I’m curious as to how this intake kit is the same as the kitbot release. Really, because the last FRC game that didn’t require robots being able to drive was probably before I was even born. How that is akin to a COTS kit that would’ve been useful 7 years ago and this season only? It’s disingenuous to claim that this is the same as all the other kits released in past seasons, and I’d appreciate an explanation on that thinking.
The idea that this raises the competitive floor is wildly out of touch, and the real reason why I am hesitant to embrace such a well designed thing of beauty.
No team at the bottom tier of FRC, that currently can’t score in the game, will be able to afford this kit, or even the elevator (though that’s not really the main issue - not too different from the other lift kits on the market). I say this from personal experience, because that kind of team absolutely does not have $400 to spend on a subsystem. I will go so far to say that even teams with some sort of scoring mechanisms that were built from limited available parts and resources won’t be able to afford this. These teams suffer from a lack of mentorship and a lack of money both of which are the real issues to the actual competition floor that these kind of parts fail to address.
No, the teams that would actually benefit are the mid tier teams, that have decent sized budgets, and a number of semi-experienced mentors. They will have gone through the entire strategize, prototype, design, and build process, and developed their own mechanisms using rather substantial resources. These mechanisms will work rather well, and be quite inspiring to the students that slaved away to build something that they are extremely proud of.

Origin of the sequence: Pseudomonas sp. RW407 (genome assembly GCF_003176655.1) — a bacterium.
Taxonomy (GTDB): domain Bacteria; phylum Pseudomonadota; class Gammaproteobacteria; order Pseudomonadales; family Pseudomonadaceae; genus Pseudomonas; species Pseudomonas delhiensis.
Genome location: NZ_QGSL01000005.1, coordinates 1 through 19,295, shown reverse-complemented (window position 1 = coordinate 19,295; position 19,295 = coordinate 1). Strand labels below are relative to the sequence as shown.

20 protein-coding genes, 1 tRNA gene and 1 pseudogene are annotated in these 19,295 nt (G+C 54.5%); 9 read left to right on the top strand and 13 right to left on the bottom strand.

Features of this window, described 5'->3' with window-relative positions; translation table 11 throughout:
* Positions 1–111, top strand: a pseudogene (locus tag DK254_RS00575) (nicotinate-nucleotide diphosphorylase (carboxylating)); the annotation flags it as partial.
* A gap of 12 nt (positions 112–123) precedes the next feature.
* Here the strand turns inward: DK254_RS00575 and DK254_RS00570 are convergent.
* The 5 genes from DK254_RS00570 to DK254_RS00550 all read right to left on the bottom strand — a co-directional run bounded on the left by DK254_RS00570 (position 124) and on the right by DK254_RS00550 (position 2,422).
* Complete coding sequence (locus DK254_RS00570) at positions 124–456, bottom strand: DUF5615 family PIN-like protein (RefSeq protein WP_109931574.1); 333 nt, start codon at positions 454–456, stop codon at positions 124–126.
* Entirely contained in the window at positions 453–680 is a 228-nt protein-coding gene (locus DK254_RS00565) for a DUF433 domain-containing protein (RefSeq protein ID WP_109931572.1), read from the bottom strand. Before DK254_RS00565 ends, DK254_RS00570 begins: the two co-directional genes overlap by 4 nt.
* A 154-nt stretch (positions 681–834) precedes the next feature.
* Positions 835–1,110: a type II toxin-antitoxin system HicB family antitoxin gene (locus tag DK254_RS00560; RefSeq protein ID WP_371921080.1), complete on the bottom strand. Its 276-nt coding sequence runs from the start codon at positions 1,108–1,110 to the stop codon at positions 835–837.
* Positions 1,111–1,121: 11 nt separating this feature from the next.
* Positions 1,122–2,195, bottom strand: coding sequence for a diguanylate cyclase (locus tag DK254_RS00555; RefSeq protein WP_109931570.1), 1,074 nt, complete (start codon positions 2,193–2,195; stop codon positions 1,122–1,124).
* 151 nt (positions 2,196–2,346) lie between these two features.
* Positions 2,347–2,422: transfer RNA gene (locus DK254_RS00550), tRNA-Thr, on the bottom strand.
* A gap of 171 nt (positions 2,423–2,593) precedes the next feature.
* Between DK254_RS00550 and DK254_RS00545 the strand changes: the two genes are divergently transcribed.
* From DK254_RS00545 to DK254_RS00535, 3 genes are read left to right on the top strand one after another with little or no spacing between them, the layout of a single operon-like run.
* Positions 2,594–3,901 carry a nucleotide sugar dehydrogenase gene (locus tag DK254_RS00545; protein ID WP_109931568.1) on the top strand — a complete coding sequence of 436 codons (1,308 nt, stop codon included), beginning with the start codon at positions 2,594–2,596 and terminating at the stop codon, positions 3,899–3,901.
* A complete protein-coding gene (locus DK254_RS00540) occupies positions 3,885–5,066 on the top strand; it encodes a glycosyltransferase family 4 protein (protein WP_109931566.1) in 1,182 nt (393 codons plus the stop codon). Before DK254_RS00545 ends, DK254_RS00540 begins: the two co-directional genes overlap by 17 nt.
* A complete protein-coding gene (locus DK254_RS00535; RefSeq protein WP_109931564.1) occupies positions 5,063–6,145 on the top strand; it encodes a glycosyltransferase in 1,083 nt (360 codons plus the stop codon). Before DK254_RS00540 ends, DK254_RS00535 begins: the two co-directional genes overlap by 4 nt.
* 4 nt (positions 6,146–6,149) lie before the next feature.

And then they go to competition, and play against a team who decided the time saved and the better quality of a commercial kit would be more competitive than the old process. Team A will lose against Team B, who took that time saved and put it towards drive practice and programming. Are the students of Team A still inspired? No, why should they be? They took the old fashioned way and got beat, so the students will elect to skip the whole engineering process and just buy the $@#$@#$@#$@# kit when it releases for next year’s game.
Ultimately, this is nothing like the gearboxes of past years or the kitbot or the omniwheels or any other COTS part(s) released in the past. Take a look at them and tell me how many are game specific. It can be argued that those previous parts made things previously available to select teams with manufacturing capability available to all, but that was a true leveling of the playing field - those components could be used with any game at all. Gearboxes can be used in any FRC game. The kitbot can be used in any FRC game. Can these roller intakes be used in every game? No, they were designed for cube intake and as much as they are adjustable, that is dangerously game specific part design.
A specific kit like these do not raise the competitive floor; they only serve push the mid tier teams closer to the elites while pushing the lower tier teams even further away from the rest of the pack. I firmly believe things like the Everybot or Kitbot on Steroids are the right way to fix the inherent issues holding down the competitive floor, not pay to play. Mitigate lack of mentorship and resources through the former, and we will actually see the entire field of play rise.